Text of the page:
Anthrax vaccine caused problem

By Ian Thompson

TRAVIS AFB — If it was any other vaccination, Air Force Reserve Master Sgt. Clarence McNamer figures he wouldn’t have had half the problems he did.

But since his medical problems could relate to the controversial anthrax vaccine, McNamer, 49, has been through the wringer to first get his hair loss, sores, shaking and other problems treated and then get his medical insurance to pay for it.

“It was like the book had not been written yet to diagnose an anthrax problem,” McNamer said. “I still don’t know for sure whether it was the anthrax (vaccine).”

That’s made it hard to get an estimated $11,000 in medical bills paid. He had to go to civilian doctors for help and wants the Air Force to reimburse him. The Air Force will only say, in general, that military personnel need to get any visits to civilian doctors authorized before the visit occurs.

The Air Force Reservist and member of the 349th Air Mobility Wing’s 349th Aircraft Generation Squadron figures things started going wrong in early June 2000 shortly after he got his fifth shot in the anthrax vaccine regimen.

His wife noticed handfuls of hair falling out, leaving sores on the quarter-sized bare spots.

“I started feeling bad and my hair started falling out,” McNamer said.

McNamer figured the fault lay either with the vaccination or the jet fuel he came in contact with while working on the Travis Air Force Base flightline.

He started seeing Air Force doctors, but they couldn’t stop the hair loss. One doctor attributed the hair loss to male pattern baldness, McNamer said. By the end of August, his scalp was completely stripped of hair. He also lost his eyelashes, chin growth and nose hairs and suffered from memory loss, vision problems and muscle pain.

McNamer turned to his personal civilian doctor who in turn referred him to a dermatologist and then to University of California, Davis, Dr. Mohammed Al-Bayati, a pathologist specializing in work-related diseases.

Tests ruled out aviation fuel exposure, age or an autoimmune problem as reasons why McNamer lost his hair.

When the doctor asked if he had recently taken any vaccinations, “the light came on,” McNamer said.

The doctor figured the vaccine activated the production of new cells, causing a zinc deficiency that could have prompted McNamer’s hair to fall out.

“My health has improved and I have started to feel better,” McNamer said.

While his health seems to be on the upswing, “I am trying to get things back to normal and I need to get my medical bills paid.”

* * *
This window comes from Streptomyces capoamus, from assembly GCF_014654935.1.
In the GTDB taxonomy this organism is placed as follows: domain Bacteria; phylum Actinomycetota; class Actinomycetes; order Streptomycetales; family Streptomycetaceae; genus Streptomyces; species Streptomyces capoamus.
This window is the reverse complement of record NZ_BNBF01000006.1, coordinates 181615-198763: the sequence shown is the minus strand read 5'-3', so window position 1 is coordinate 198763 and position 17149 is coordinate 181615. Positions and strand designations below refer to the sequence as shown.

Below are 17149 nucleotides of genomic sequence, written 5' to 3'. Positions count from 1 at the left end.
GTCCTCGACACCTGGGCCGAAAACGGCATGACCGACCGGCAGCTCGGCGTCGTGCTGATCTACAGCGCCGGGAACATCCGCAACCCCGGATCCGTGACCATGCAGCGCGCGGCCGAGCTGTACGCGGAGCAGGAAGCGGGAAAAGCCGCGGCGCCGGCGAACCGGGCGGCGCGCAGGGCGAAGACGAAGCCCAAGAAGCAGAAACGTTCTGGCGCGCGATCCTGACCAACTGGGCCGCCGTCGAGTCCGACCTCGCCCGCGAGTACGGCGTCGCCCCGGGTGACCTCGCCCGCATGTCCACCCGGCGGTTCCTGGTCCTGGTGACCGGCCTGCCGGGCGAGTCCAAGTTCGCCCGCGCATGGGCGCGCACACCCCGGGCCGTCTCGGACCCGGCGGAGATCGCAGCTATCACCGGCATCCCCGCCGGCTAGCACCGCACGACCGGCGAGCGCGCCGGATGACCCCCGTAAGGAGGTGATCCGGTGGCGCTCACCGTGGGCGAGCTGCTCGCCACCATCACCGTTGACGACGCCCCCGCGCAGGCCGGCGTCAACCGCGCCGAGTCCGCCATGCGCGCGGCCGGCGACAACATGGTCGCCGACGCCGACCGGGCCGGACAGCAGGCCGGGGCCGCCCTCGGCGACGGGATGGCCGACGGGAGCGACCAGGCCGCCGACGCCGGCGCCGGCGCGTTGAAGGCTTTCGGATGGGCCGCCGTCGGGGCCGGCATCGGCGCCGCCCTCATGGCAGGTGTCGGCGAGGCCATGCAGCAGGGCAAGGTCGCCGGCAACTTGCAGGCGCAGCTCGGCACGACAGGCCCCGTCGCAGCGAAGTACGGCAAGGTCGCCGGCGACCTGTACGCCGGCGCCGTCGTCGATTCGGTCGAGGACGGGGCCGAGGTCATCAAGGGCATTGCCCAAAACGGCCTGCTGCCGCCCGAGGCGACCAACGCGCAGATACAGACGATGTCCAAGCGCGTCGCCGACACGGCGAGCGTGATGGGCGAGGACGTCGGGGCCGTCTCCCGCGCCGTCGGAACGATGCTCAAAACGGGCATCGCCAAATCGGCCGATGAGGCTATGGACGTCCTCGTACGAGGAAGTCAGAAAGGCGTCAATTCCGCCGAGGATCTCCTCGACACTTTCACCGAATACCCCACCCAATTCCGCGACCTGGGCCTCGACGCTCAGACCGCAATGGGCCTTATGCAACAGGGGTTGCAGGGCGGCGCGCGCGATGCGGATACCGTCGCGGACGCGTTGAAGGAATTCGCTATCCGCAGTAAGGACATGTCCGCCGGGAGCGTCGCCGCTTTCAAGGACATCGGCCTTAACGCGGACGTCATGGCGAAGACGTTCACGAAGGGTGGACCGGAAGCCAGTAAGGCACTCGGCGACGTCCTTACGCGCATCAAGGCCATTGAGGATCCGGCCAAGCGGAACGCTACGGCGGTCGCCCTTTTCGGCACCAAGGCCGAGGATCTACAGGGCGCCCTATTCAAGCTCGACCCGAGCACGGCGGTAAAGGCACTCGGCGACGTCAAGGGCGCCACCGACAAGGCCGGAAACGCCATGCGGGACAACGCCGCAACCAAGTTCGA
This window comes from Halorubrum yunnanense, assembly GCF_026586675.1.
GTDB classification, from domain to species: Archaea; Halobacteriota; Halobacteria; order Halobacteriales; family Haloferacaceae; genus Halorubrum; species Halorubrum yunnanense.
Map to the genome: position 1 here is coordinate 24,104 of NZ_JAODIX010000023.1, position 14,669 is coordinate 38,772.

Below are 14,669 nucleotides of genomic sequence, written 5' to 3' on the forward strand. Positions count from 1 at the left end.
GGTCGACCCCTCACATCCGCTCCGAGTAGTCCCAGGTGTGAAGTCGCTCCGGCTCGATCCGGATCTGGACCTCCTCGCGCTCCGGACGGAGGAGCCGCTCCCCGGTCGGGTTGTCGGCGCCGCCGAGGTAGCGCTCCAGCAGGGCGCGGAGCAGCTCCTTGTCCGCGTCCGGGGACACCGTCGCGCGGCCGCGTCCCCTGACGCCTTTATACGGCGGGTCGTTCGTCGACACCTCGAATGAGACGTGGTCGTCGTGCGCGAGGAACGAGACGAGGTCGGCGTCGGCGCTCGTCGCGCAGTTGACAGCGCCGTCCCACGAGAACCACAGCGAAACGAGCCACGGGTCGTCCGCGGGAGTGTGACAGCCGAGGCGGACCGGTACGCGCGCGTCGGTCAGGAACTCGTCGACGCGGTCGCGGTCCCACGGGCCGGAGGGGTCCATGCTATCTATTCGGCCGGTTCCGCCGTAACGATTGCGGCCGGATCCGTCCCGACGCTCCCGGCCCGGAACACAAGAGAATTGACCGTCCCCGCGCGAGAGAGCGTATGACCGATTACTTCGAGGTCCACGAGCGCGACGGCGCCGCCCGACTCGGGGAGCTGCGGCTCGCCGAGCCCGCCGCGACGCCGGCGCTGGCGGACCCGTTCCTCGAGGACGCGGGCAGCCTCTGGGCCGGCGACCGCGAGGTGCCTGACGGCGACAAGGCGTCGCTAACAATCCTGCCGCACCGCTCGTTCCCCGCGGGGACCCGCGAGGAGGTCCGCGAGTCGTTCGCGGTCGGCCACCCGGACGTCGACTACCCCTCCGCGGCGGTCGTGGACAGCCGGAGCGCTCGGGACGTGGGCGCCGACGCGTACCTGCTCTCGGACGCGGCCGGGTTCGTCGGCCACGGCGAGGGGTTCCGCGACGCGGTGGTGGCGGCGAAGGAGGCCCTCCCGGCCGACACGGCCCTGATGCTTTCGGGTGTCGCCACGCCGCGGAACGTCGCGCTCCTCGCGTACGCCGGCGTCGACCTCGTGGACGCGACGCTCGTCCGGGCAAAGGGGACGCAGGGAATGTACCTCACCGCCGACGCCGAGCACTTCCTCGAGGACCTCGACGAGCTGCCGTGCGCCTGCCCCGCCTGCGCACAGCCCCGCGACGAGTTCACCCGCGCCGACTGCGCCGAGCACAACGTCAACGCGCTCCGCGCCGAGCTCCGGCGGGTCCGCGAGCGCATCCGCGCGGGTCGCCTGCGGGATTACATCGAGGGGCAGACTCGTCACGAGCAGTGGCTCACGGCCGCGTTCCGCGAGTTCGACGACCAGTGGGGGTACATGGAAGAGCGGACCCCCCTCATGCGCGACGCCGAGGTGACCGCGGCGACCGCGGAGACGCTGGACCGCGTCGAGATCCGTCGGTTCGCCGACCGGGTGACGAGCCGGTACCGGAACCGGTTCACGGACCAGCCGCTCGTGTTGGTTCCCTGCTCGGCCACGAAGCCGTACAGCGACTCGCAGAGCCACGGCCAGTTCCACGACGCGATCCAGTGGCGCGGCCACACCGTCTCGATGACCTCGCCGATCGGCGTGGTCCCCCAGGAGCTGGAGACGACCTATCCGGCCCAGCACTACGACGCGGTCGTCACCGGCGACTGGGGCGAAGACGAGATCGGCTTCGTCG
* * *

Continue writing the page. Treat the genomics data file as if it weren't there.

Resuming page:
McNamer got a waiver in January freeing him from taking any more anthrax vaccinations after convincing the Air Force that the sudden, complete loss of his hair was due to an allergic reaction to his fifth anthrax vaccination.

His health insurance carrier, after getting initial reports saying his hair loss was due to male pattern baldness, declined to cover his bills.

“The only other course of action was to bill the Air Force,” McNamer said.

He wants the Air Force to reimburse him for the $11,000 he spent to convince the Air Force it was the vaccination and not an onset of sudden middle-age hair loss. He also wants to get back 130 hours of annual leave and sick leave he used for exams and consultations with doctors.

While the Air Force’s Surgeon General’s Office declined to comment on the specific case, it did state Air Force members need to get preauthorization from their primary care physician before going to outside civilian medical care.

The 349th AMW’s Public Affairs Office referred questions about the matter to the base’s Tricare office. Tricare is the military’s HMO provider.

The 349th AMC did decide that McNamer’s hair loss may have been the result of the vaccination, but the mid-February ruling was made seven months after McNamer started seeing outside specialists and doctors.

McNamer is still concerned about long-term effects of the shots, even though he now has his hair back and medical clearances to fly again after a year restricted to the ground.

Even after this, McNamer is still not against anthrax

vaccinations and praises all that the Air Force has done for him.

“I am happy with what the Air Force has given me and I have a good job,” McNamer said. “I just want to get my bills paid.”

Ian Thompson can be reached at

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